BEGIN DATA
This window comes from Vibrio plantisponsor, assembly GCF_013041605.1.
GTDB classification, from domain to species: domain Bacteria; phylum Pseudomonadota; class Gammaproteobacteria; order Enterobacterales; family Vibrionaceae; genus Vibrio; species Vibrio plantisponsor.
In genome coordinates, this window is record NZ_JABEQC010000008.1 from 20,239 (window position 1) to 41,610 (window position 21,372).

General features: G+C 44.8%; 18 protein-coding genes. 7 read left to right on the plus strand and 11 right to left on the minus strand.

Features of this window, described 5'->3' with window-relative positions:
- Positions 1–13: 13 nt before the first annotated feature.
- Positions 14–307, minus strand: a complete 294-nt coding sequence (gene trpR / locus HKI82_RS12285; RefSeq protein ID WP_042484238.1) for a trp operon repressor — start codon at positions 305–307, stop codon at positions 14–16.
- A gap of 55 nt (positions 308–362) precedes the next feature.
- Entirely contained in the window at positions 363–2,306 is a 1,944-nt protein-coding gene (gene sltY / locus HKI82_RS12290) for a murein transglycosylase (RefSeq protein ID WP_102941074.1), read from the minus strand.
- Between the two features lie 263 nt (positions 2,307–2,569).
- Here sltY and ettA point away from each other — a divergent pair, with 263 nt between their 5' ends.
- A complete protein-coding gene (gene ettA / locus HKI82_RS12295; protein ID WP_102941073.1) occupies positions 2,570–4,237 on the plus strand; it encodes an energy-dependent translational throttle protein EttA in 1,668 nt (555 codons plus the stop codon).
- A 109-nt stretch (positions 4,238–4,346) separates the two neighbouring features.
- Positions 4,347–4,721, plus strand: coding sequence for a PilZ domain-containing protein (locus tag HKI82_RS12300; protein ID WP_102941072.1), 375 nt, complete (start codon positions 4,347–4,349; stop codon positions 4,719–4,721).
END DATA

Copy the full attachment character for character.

This window comes from Vibrio plantisponsor, assembly GCF_013041605.1.
GTDB classification, from domain to species: domain Bacteria; phylum Pseudomonadota; class Gammaproteobacteria; order Enterobacterales; family Vibrionaceae; genus Vibrio; species Vibrio plantisponsor.
In genome coordinates, this window is record NZ_JABEQC010000008.1 from 20,239 (window position 1) to 41,610 (window position 21,372).

General features: G+C 44.8%; 18 protein-coding genes. 7 read left to right on the plus strand and 11 right to left on the minus strand.

Features of this window, described 5'->3' with window-relative positions:
- Positions 1–13: 13 nt before the first annotated feature.
- Positions 14–307, minus strand: a complete 294-nt coding sequence (gene trpR / locus HKI82_RS12285; RefSeq protein ID WP_042484238.1) for a trp operon repressor — start codon at positions 305–307, stop codon at positions 14–16.
- A gap of 55 nt (positions 308–362) precedes the next feature.
- Entirely contained in the window at positions 363–2,306 is a 1,944-nt protein-coding gene (gene sltY / locus HKI82_RS12290) for a murein transglycosylase (RefSeq protein ID WP_102941074.1), read from the minus strand.
- Between the two features lie 263 nt (positions 2,307–2,569).
- Here sltY and ettA point away from each other — a divergent pair, with 263 nt between their 5' ends.
- A complete protein-coding gene (gene ettA / locus HKI82_RS12295; protein ID WP_102941073.1) occupies positions 2,570–4,237 on the plus strand; it encodes an energy-dependent translational throttle protein EttA in 1,668 nt (555 codons plus the stop codon).
- A 109-nt stretch (positions 4,238–4,346) separates the two neighbouring features.
- Positions 4,347–4,721, plus strand: coding sequence for a PilZ domain-containing protein (locus tag HKI82_RS12300; protein ID WP_102941072.1), 375 nt, complete (start codon positions 4,347–4,349; stop codon positions 4,719–4,721).